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Photo by Tenaya HillsHuntington Beach city officials knew for years that speculators were illegally converting dozens of apartment buildings into condominiums but did nothing to stop them.
It's bad enough the city lost some 120 affordable rental units and thousands of dollars in fees. But following a Weekly investigation into the conversion scandal, the city has announced it will go after the unwitting victims—charging them more than $20,000 each for the city's bungling.
Two of those victims are Steve and Brissa Martin. In August 2003, the Martins purchased what they thought was a two-bedroom, two-bath condominium near the intersection of Beach Boulevard and Ellis Street. Their new condo was part of what used to be a four-unit apartment complex.
"When we looked at it, it was still being remodeled," said Steve Martin, a 42-year-old graphic designer. "They took the apartments, evicted everyone, remodeled them and split them up. We bought a killer condo and fell into this mess."
The city originally told owners like the Martins that $2,000 should clear up the mess. Now the city says the figure is likely to be more than 10 times that amount.
"Just the idea of paying $2,000 is killing us," Martin said. "Where's my class-action lawsuit? There are attorneys waiting to line up on this, but they don't know who to sue. . . . I'm freaking pissed beyond belief."
"It's understandable that people are angry," said City Councilwoman Connie Boardman. "It's their homes. They were misled through no fault of their own and no fault of the city. When people are angry, they look for someone to blame, and some of that blame is reflected on the city. I hope we can make the units legal, but the city has lost as well and doesn't have any right to sue the folks involved in the illegal conversions. But the people who bought them do, and I hope they do get legal advice."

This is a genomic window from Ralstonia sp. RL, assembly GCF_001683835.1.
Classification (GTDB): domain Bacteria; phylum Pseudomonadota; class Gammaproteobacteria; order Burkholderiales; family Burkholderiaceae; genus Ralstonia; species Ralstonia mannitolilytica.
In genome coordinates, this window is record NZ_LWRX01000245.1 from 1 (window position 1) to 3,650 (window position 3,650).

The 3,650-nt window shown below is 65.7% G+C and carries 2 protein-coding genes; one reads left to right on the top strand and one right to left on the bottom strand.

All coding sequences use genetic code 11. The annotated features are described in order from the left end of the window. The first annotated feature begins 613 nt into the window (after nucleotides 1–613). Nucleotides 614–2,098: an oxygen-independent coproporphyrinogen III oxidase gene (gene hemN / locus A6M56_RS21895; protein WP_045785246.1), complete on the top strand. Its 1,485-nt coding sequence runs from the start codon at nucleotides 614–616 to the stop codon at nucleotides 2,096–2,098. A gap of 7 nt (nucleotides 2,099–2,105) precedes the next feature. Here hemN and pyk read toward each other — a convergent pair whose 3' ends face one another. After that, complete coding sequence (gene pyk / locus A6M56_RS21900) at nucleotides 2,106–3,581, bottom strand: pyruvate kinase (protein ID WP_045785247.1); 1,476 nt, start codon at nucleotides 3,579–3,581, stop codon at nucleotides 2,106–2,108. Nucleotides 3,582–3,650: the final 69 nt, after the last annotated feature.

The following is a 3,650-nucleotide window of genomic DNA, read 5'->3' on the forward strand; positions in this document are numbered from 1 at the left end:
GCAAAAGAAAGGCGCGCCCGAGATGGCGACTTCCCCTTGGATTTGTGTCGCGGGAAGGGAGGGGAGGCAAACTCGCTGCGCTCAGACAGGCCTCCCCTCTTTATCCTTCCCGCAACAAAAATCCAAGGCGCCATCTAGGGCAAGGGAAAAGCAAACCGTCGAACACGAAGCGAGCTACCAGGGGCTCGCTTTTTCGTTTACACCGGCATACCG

Councilwoman Debbie Cook was less sympathetic. "The bottom line is that the city's not to blame in this," she said. "The title companies are to blame, and they don't care if the homeowner goes through a nightmare. All these people out there are blaming the city. Some people are claiming we knew about it for 14 years."
H.B. City Attorney Jennifer McGrath acknowledged the city knew about the illegal conversions for at least two years before the Weekly broke the story ("Condo-mania," Oct. 17, 2003). And one homeowner says he alerted the city eight years ago—and asserts the city did nothing.
"About eight years ago, I was looking for a four-plex to buy," said Mike Hoskinson, a local developer and owner of the Spaghetti Bender restaurant in Newport Beach. "The agent, as part of his selling speech, told me that I would be able to convert it all to condos. Not understanding the process, I asked how it was done, and he told me that Phil Benson was the only person who could convert an apartment to a condo."
Benson was a real-estate broker and owner of Huntington Beach-based Pier Realty. One of his employees there was Pam Julien Houchen, a Huntington Beach council member since 1996 and a real-estate agent now implicated in illegal conversions.
Hoskinson says he was suspicious that only one real-estate firm could broker a condo conversion and never went forward. Then, a few years ago, his neighbor converted seven cottages to condos—with Benson brokering the deal.
"I went to the planning department to see about the legality of my next-door neighbor's plan," Hoskinson recalled. "I was told point-blank that the city knew people had converted rentals to condos but did not license or permit them and 'neither approved nor disapproved' of the practice."
Benson later sold Pier Realty to Jan Shomaker, Houchen's former planning commissioner until she recently resigned from the commission amid the scandal. City police have turned over their investigation of Houchen, Shomaker and Benson to the FBI, which is probing for evidence of bank fraud, forgery and other federal email@example.com
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